When one year ago this month online retailer Net-A-Porter.com launched a print magazine, many did a double take. Don’t we live in a digital world? Isn’t multi-platform content what readers are looking for?
We know the answers to those questions well. Time spent with digital media surpassed TV consumption back in 2013, but consumers still average more than five hours of TV time a day. Of the time we spend engaging with digital media, 60 percent now goes to smartphones and tablets. But data shows that 46 percent of American Internet users only read books in print, compared to just 6 percent who only read e-books.
Ad spending patterns provide a good deal of insight into consumer behavior as well. Studies estimate that TV will receive the greatest share of ad spend in 2015, with digital in second place and print in third.
And yet, going from digital to print seems to be a growing trend. Within the past two years Politico and AllRecipes.com both launched print versions, and DuJour offered print, mobile, and online versions of its luxury lifestyle magazine simultaneously. If that’s not enough evidence for you, consider Airbnb. Late last year the successful online brand launched Pineapple, a print magazine available in Airbnb rental properties as well as on newsstands.
Print Is Dead…Or Is It?
Hold on a minute – isn’t print supposed to be dead? Ghostbuster Egon Spengler said as much way back in 1984. The Onion ran an obituary for it in 2013. Last year saw the demise of such titles as Ladies’ Home Journal and Macworld, while in years prior we lost Newsweek, and – that’s right – The Onion. But according to reports there were 234 new magazines launched in 2014, an increase of 21 percent over the previous year. One of those was Newsweek, which resumed printing last March.
Certainly, we continue to see a shift toward digital. Vistaprint, maker of promotional products for small businesses, this week announced a new tool that turns its print materials into Facebook ads. Called, “Social Postcards,” the product is designed to help companies and entrepreneurs extend their reach to the Web. But moves like this one do more than demonstrate our growing attachment to digital. They display a commitment to an omichannel marketing strategy that meets the needs of modern, multi-channel consumers.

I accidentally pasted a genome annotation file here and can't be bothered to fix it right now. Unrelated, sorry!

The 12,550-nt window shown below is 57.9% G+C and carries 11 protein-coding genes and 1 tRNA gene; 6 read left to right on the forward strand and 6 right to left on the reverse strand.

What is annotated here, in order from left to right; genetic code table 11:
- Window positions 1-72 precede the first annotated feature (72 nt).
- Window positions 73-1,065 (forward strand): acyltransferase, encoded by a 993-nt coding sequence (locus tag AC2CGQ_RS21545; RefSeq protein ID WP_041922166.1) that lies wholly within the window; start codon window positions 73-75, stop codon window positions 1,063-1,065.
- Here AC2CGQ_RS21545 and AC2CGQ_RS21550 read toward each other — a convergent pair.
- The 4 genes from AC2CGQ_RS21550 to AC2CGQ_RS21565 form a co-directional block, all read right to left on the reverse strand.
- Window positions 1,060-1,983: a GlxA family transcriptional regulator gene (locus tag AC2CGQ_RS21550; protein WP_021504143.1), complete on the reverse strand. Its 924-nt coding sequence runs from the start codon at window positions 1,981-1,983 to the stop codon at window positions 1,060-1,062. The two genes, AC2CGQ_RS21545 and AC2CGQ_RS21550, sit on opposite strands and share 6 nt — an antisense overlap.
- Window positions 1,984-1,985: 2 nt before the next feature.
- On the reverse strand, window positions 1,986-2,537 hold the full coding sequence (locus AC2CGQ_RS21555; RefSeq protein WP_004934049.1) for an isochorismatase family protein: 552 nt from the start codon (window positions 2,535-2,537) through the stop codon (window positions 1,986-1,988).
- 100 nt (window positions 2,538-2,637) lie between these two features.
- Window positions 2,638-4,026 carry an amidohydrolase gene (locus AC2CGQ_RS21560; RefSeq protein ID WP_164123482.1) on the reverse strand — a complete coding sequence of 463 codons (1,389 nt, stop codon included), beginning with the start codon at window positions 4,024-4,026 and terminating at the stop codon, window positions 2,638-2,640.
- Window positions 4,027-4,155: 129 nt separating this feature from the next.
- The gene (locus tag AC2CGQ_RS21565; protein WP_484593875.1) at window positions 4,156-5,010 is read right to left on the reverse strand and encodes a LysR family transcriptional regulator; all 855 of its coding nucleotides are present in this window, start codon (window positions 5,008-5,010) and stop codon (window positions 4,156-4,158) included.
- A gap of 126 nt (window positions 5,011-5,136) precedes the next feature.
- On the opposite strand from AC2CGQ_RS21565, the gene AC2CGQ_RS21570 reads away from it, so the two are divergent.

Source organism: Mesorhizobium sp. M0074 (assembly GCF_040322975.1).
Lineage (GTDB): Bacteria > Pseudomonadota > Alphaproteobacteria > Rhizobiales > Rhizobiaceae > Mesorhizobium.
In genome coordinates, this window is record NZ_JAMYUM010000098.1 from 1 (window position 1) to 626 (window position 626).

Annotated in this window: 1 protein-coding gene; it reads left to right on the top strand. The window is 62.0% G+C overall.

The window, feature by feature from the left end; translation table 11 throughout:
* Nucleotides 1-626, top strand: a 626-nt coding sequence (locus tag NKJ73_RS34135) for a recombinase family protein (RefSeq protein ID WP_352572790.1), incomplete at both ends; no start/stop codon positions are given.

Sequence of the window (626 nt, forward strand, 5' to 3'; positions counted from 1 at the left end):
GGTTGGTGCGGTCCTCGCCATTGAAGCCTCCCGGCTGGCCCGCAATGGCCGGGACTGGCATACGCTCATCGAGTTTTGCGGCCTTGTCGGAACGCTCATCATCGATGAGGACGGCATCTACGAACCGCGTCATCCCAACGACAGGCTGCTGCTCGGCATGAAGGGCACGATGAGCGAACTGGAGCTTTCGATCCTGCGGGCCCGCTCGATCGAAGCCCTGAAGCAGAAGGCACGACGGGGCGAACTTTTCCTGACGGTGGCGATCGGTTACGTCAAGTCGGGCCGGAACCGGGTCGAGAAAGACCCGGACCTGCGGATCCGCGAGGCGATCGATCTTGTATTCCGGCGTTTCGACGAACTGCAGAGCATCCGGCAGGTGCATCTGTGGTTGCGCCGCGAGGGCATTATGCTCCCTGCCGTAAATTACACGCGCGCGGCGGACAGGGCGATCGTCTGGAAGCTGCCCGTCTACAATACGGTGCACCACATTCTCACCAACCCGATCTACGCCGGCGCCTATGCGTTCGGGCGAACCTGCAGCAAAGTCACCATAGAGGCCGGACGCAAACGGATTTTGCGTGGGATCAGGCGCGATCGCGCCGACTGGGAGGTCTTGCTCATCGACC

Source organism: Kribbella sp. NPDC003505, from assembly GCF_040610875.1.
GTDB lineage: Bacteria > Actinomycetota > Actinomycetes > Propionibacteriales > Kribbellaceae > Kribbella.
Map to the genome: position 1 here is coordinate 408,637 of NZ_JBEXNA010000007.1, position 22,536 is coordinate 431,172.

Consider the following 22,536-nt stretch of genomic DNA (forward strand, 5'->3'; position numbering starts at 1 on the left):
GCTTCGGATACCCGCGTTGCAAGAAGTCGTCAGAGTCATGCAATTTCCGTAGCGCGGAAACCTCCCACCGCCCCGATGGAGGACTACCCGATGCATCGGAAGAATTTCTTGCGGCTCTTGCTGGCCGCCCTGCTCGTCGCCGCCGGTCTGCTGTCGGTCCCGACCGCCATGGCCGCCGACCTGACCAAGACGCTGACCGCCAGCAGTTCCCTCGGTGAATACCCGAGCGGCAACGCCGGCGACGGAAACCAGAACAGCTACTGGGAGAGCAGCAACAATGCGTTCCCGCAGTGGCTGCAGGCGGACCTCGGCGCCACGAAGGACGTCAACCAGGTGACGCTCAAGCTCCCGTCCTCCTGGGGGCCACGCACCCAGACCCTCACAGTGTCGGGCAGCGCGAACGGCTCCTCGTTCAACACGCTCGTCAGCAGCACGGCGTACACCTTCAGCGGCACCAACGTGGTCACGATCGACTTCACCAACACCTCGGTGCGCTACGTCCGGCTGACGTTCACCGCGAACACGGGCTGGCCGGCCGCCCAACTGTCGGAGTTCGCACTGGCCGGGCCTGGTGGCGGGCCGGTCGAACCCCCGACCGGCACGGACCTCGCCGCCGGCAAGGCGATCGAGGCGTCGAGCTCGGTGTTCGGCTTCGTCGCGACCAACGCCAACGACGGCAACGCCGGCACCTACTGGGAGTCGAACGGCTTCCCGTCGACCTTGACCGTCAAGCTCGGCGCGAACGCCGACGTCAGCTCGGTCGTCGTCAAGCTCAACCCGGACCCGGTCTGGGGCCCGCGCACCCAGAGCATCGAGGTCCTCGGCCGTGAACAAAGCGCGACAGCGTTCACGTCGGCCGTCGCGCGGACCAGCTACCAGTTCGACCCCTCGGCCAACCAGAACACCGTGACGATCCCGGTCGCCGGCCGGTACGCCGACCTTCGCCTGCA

Digital and Print: Coordinated and Compatible
The question isn’t whether or not print is dead, but why it’s taken so long for businesses to view print and digital as wholly compatible. That major brands are investing in print doesn’t mean they favor paper or are bucking the trend, but that they recognize their target customer’s multi-platform needs. When Politico starting publishing its print magazine, it supplemented the effort with new online content. Allrecipes, meanwhile, comes with a TV component in the form of a branded segment on one of parent company Meredith Corp’s lifestyle shows.
In the case of Net-A-Porter’s Porter, the magazine is shoppable; readers can use the company’s app to snap photos of fashions on the print pages and buy what they see online. The brand is also experimenting with shoppable videos that allow consumers to save the items they see while immersed in the viewing experience.
“It turns out that women like to read about fashion on glossy pages, not online,” The Wall Street Journal‘s “On Style” columnist has said. And that’s what marketers should focus on now: audience preferences for each content type, be it company news, brand stories, product imagery, or educational materials. Give customers what they want where and how they want it – even if that means incorporating print – and they’ll be primed to engage with your brand.
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